“We need this training you promised us in Istanbul to be carried out as soon as possible. We need it. In fact, we are in a race against time and it’s a matter of urgency,” Zibari said on Tuesday in the Belgian capital Brussels after he met with ambassadors of the 26-nation alliance.
The US-dominated alliance agreed at a summit in Turkey in June to help train the interim Iraqi government’s security forces, which are facing a violent insurgency.
However, the wording of the summit agreement was left vague because France resisted a US push for the alliance to be a central agency for training inside the country.
No decisions have been made yet on whether the training will be a collective mission under NATO’s banner or whether the alliance will simply help coordinate individual allies’ efforts.
A NATO delegation visited Iraq last week to establish Baghdad’s requirements, and the alliance will decide before the end of this month what its mission will entail.
“We need it. In fact
US Ambassador to NATO Nicholas Burns said after the meeting that there was a positive response from allies to Zibari’s call for a speedy and collective alliance mission.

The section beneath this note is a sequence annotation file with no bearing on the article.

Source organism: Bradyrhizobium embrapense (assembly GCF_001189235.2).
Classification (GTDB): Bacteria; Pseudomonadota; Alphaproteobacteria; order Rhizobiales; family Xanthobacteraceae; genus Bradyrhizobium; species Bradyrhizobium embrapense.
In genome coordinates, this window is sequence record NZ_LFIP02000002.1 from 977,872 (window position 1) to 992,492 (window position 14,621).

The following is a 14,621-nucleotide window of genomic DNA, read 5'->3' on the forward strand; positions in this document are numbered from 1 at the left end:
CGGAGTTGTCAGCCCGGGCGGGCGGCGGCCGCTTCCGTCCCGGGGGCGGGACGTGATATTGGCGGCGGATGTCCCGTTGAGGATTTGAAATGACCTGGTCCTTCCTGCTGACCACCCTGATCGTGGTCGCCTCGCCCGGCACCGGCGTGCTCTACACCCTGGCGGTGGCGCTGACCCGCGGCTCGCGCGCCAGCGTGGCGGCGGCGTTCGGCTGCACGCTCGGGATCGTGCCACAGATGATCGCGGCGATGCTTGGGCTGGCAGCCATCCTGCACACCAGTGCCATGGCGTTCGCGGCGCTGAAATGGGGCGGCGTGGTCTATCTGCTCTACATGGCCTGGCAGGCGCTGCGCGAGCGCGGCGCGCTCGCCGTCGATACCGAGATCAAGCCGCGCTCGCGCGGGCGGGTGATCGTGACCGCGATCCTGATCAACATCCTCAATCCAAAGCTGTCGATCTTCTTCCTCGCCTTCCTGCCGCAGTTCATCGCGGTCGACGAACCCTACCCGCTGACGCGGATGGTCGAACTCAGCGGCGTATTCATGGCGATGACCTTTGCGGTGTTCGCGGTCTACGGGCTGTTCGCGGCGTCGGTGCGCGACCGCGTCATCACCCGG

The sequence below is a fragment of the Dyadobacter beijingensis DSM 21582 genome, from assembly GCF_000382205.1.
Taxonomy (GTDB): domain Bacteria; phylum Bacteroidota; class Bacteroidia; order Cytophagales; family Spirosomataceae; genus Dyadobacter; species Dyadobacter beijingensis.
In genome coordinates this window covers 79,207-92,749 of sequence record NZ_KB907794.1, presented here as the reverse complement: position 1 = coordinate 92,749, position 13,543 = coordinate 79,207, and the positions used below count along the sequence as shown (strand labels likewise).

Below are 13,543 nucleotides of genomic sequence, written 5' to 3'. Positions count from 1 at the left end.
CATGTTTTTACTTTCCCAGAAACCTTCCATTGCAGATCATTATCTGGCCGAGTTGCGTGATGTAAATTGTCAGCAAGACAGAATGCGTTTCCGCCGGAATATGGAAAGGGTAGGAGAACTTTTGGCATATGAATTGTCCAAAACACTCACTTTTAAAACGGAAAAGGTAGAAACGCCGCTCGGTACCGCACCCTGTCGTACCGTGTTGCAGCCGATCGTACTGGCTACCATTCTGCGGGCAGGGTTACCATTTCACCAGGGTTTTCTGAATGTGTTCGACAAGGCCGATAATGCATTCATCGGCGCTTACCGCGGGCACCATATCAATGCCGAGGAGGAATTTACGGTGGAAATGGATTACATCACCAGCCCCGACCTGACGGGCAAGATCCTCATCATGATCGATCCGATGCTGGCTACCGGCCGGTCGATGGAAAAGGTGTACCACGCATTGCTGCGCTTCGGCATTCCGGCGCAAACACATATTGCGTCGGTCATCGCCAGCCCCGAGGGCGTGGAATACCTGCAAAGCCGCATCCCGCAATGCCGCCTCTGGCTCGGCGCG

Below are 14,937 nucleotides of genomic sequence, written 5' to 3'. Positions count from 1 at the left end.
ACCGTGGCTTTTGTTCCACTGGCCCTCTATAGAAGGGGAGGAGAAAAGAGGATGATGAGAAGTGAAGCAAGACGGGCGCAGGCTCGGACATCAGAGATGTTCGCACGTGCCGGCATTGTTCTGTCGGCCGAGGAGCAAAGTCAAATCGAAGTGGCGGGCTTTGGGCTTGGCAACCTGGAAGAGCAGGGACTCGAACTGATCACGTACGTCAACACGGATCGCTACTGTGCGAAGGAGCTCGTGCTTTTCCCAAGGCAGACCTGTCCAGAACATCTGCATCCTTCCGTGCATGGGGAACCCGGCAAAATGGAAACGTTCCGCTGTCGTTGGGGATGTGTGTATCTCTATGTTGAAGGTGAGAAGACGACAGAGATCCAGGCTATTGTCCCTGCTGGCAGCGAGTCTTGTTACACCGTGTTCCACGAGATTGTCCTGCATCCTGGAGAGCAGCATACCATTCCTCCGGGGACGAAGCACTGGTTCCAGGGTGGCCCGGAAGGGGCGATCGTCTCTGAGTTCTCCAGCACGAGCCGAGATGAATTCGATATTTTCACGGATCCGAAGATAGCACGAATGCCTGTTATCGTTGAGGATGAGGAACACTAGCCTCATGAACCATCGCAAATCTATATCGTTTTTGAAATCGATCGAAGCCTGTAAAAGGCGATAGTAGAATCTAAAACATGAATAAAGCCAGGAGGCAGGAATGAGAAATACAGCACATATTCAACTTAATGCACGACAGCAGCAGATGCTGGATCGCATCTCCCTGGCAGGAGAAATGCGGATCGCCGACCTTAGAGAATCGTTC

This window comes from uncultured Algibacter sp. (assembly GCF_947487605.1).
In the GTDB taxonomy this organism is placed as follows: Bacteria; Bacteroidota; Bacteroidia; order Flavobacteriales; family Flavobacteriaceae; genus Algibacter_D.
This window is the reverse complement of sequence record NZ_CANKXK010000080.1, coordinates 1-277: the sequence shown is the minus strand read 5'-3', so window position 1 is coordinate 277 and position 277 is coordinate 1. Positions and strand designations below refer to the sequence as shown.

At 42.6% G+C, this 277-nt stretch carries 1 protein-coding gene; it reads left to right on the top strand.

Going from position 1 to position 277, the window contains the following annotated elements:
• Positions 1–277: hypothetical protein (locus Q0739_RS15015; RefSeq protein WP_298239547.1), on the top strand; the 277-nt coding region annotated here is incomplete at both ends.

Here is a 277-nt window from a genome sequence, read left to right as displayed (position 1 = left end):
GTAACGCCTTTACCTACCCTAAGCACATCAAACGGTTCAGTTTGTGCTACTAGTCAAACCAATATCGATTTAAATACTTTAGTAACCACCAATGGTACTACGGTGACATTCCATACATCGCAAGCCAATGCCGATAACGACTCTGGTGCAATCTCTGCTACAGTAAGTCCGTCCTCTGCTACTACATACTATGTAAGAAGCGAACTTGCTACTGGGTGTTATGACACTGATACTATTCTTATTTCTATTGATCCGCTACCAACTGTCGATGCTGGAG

“I assured him of full US support to create a NATO training effort on the ground as soon as possible,” he said.
Appearing with Zibari, NATO Secretary-General Jaap de Hoop Scheffer said the alliance was looking at a range of training options: collective; bilateral; both in-country and elsewhere; and help with the establishment of an Iraq-wide command-and-control capability.
“These efforts and the results of these efforts must be visible very quickly indeed,” he said, adding that he was preparing a report on what other support the alliance could offer the interim Baghdad government.
De Hoop Scheffer declined to give details of further support he may propose, but Zibari said he wanted NATO to provide military equipment, border control back-up and security for both UN premises and UN personnel involved in running elections.